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Steve McQueen Touches History in “Hunger”

Steve McQueen Touches History in “Hunger” (photo)

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Turner Prize winner Steve McQueen’s films aren’t usually projected in movie theaters but on gallery walls, so it wasn’t shocking that the British artist’s directorial feature debut — a horrific yet lyrically abstracted depiction of the 1981 IRA Hunger Strike in Northern Island’s Maze Prison — was artful enough to win the Caméra d’Or at last year’s Cannes Film Festival. Unveiling characters and story through details, “Hunger” is also sparse on dialogue, except for the film’s ambitious centerpiece, a 15-minute conversation on morality (in just two shots!) between strike figurehead Bobby Sands (boldly played by Michael Fassbender) and his priest (Liam Cunningham). During last year’s New York Film Festival, where the film had its North American premiere, I chatted with McQueen about memory and senses, history, actors’ words — plus a touchy subject I maybe shouldn’t have addressed.

In your director’s statement, you said you wanted to show “what it was like to see, hear, smell and touch in the H-block in 1981.” How do you approach the “smell and touch” part of that in this medium?

Well, it’s just a case of being particular with detail. It’s all about the essence of situations that can translate to audiences, using the camera in a way that’s almost like being blind. What I mean by that is using the camera like fingertips, feeling your way through a situation in order to make language as such. [With] a camera, you can address information that usually doesn’t get looked at. It’s about how you want to illustrate rather than investigate. For example, when Raymond, the prison officer, is eating his breakfast, we cut to him brushing the toast crumbs off of his napkin. Another example: the maggots, [seen] when one of the prisoners is sleeping. Another example is the colorization of film stock. These little details within the film translate hopefully into something bigger than what has been shown on screen. It’s a trigger that hopefully relates to your memory or your own recent past.

Speaking of which, you came to the project based upon the image of Bobby Sands that you remembered as a kid. Do you regularly attempt to realize your own cloudy memories?

No, things can go in different ways. It certainly resonated with me. The situation wasn’t, as a child, a clouded memory. As a child, it is a sensation. Someone appears on the TV screen, with a number underneath his image, and every day that number gets higher. The whole idea that this person could allow this through not eating was odd for me at 11 years old. Nothing going in, but could go out. So it’s one of those situations where it resonated. I think most artists, filmmakers, and writers have something that sticks with them. Maybe it’s as an 11-year-old or as a 38-year-old man, it doesn’t matter. It has to stick.

Impressionism. Minimalism. Do you feel these words typecast your work when people write about your work?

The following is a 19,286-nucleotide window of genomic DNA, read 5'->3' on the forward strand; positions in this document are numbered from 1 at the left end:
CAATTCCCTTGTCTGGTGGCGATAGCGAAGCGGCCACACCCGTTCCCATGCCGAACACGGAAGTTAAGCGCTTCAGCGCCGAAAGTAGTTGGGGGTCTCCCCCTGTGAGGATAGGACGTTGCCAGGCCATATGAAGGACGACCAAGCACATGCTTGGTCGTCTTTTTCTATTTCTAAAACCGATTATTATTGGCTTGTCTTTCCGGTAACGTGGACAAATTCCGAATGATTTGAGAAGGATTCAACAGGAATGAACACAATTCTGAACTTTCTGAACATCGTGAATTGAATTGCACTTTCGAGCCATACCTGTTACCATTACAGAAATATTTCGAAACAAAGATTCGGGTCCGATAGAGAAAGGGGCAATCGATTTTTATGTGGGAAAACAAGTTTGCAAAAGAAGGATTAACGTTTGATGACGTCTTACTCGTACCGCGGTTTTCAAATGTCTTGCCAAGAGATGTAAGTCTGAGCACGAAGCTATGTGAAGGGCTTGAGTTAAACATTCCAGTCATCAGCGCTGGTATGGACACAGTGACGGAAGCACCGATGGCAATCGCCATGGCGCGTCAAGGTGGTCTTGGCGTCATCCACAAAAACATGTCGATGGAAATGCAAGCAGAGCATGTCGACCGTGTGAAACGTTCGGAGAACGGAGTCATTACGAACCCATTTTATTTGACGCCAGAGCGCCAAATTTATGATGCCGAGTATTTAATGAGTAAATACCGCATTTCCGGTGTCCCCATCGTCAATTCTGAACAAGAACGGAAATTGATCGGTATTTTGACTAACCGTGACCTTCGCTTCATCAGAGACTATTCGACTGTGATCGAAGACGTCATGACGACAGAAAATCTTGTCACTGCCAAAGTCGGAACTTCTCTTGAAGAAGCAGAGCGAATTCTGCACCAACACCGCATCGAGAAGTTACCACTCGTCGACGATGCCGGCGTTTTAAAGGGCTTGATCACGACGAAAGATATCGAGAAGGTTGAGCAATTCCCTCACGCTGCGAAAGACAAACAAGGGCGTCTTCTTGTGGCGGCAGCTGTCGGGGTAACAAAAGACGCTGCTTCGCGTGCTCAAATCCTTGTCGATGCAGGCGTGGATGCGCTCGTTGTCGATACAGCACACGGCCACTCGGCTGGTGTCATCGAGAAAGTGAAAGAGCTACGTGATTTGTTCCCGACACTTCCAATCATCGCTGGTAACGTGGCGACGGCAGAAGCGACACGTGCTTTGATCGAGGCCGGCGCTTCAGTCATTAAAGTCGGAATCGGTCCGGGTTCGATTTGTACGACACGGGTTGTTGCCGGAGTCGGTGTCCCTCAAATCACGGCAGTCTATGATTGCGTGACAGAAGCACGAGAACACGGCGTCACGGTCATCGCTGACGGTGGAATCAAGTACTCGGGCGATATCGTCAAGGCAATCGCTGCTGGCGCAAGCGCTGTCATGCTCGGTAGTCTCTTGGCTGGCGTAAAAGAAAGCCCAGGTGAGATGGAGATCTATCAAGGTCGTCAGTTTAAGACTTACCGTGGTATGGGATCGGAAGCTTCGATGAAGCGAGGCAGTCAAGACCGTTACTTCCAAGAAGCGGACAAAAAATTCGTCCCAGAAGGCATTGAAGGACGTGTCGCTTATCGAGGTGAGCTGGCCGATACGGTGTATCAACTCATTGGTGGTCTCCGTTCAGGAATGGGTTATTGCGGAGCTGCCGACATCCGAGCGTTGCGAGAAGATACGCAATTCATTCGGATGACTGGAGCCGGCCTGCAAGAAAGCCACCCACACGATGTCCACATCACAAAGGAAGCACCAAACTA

I believe in cinema. I like the word cinema. [laughs] You know, whatever works. Cinema is what works, it’s not a movement or particular strategy. If it works, it works. Minimalism, hmm. Expressionism, hmm. I think you can find both of those words in westerns and John Ford movies. You can find those words in Antonioni movies. You can find them in Spielberg movies. To me, the word is cinema. That’s the most important word.

03172009_Hunger2.jpgOne of Bobby Sands’ goals with the hunger strike was to get people’s attention. Could you discuss your thoughts on film’s importance as a proponent or tool of recording history?

It’s not of much importance at all. What it does is stretch [history] for an hour and a half, and then moves on. I mean, this is not a historical record. This is not a truth and reconciliation. The situation is not quite as important, far from it. It’s a bit of entertainment. Hopefully, a little bit of higher thinking entertainment. That’s about it. It stretches for an hour and a half. If it raises a debate, well great, but as often is the case, it just passes through and that’s it. Maybe it knocks people’s memories and brings back certain thoughts, but that’s as much as it possibly can do. I don’t have high hopes for this movie in any other way than to engage people for an hour and a half, and then get back to their daily lives, getting kids to school and going back to work.

It’s a very tricky script, told from a fluid array of different perspectives, and the near-wordless third act must’ve been hell in the editing room. Were there any creative goals that you strove for in attempting what could be called an experimental take on the biopic?

Again, it’s very simple. It was a very organic situation, I just did it. I don’t know scripts. I don’t work with scriptwriters. I worked with a playwright and myself, who wrote the script. It wasn’t a case of “tricky,” it was just “let’s get on with it.” I’m not trying to make it modest in any shape or form or whatever, that’s just how it was. Is there a right way or wrong way to write a script? I don’t know. And if there is, I’m not interested. I just do what I have to do. As far as editing was concerned, it was hunky-dory. I have no interest in how things are supposed to be. I’m interested in how one can use film as a medium, which can, of course, incorporate a narrative into it, but more importantly, in cinema.